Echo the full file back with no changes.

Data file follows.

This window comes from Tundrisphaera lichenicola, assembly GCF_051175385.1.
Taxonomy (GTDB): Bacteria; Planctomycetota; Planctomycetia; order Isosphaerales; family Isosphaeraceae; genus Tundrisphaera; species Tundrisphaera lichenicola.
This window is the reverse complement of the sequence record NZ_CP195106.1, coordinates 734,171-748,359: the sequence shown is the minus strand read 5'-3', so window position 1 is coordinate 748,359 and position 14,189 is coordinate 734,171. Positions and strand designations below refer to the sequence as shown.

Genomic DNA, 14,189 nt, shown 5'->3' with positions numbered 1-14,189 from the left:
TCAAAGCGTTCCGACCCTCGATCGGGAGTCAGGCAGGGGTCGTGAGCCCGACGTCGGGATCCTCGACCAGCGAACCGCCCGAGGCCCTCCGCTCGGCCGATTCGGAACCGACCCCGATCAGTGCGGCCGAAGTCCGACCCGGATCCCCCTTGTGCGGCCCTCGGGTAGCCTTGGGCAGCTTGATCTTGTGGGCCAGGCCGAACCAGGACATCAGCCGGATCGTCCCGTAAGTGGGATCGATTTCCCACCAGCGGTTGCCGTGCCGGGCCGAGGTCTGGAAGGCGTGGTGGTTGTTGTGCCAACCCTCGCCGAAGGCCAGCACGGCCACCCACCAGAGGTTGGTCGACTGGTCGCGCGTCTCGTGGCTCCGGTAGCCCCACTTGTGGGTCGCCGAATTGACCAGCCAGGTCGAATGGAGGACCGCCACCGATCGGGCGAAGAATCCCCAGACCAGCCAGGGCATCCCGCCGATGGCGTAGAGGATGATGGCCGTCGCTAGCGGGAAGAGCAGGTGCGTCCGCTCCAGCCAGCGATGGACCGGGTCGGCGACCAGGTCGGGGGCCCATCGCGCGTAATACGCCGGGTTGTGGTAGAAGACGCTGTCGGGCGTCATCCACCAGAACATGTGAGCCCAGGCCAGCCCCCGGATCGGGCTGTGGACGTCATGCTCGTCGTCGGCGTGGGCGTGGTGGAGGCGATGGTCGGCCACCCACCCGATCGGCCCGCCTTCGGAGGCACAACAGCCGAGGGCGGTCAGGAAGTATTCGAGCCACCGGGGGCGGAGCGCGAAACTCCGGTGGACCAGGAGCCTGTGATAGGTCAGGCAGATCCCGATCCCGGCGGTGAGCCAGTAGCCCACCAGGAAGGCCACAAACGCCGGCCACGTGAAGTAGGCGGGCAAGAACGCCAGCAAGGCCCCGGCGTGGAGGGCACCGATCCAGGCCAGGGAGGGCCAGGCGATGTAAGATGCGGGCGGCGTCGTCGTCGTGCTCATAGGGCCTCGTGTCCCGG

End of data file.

This window comes from Tundrisphaera lichenicola, assembly GCF_051175385.1.
Taxonomy (GTDB): Bacteria; Planctomycetota; Planctomycetia; order Isosphaerales; family Isosphaeraceae; genus Tundrisphaera; species Tundrisphaera lichenicola.
This window is the reverse complement of the sequence record NZ_CP195106.1, coordinates 734,171-748,359: the sequence shown is the minus strand read 5'-3', so window position 1 is coordinate 748,359 and position 14,189 is coordinate 734,171. Positions and strand designations below refer to the sequence as shown.

Genomic DNA, 14,189 nt, shown 5'->3' with positions numbered 1-14,189 from the left:
TCAAAGCGTTCCGACCCTCGATCGGGAGTCAGGCAGGGGTCGTGAGCCCGACGTCGGGATCCTCGACCAGCGAACCGCCCGAGGCCCTCCGCTCGGCCGATTCGGAACCGACCCCGATCAGTGCGGCCGAAGTCCGACCCGGATCCCCCTTGTGCGGCCCTCGGGTAGCCTTGGGCAGCTTGATCTTGTGGGCCAGGCCGAACCAGGACATCAGCCGGATCGTCCCGTAAGTGGGATCGATTTCCCACCAGCGGTTGCCGTGCCGGGCCGAGGTCTGGAAGGCGTGGTGGTTGTTGTGCCAACCCTCGCCGAAGGCCAGCACGGCCACCCACCAGAGGTTGGTCGACTGGTCGCGCGTCTCGTGGCTCCGGTAGCCCCACTTGTGGGTCGCCGAATTGACCAGCCAGGTCGAATGGAGGACCGCCACCGATCGGGCGAAGAATCCCCAGACCAGCCAGGGCATCCCGCCGATGGCGTAGAGGATGATGGCCGTCGCTAGCGGGAAGAGCAGGTGCGTCCGCTCCAGCCAGCGATGGACCGGGTCGGCGACCAGGTCGGGGGCCCATCGCGCGTAATACGCCGGGTTGTGGTAGAAGACGCTGTCGGGCGTCATCCACCAGAACATGTGAGCCCAGGCCAGCCCCCGGATCGGGCTGTGGACGTCATGCTCGTCGTCGGCGTGGGCGTGGTGGAGGCGATGGTCGGCCACCCACCCGATCGGCCCGCCTTCGGAGGCACAACAGCCGAGGGCGGTCAGGAAGTATTCGAGCCACCGGGGGCGGAGCGCGAAACTCCGGTGGACCAGGAGCCTGTGATAGGTCAGGCAGATCCCGATCCCGGCGGTGAGCCAGTAGCCCACCAGGAAGGCCACAAACGCCGGCCACGTGAAGTAGGCGGGCAAGAACGCCAGCAAGGCCCCGGCGTGGAGGGCACCGATCCAGGCCAGGGAGGGCCAGGCGATGTAAGATGCGGGCGGCGTCGTCGTCGTGCTCATAGGGCCTCGTGTCCCGG